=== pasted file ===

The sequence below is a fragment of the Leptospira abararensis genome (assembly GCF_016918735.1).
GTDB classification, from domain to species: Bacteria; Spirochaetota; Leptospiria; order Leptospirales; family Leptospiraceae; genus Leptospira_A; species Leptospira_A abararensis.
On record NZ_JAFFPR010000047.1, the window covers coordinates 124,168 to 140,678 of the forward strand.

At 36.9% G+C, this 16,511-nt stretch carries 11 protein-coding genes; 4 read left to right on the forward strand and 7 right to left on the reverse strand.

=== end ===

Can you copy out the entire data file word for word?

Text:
The sequence below is a fragment of the Leptospira abararensis genome (assembly GCF_016918735.1).
GTDB classification, from domain to species: Bacteria; Spirochaetota; Leptospiria; order Leptospirales; family Leptospiraceae; genus Leptospira_A; species Leptospira_A abararensis.
On record NZ_JAFFPR010000047.1, the window covers coordinates 124,168 to 140,678 of the forward strand.

At 36.9% G+C, this 16,511-nt stretch carries 11 protein-coding genes; 4 read left to right on the forward strand and 7 right to left on the reverse strand.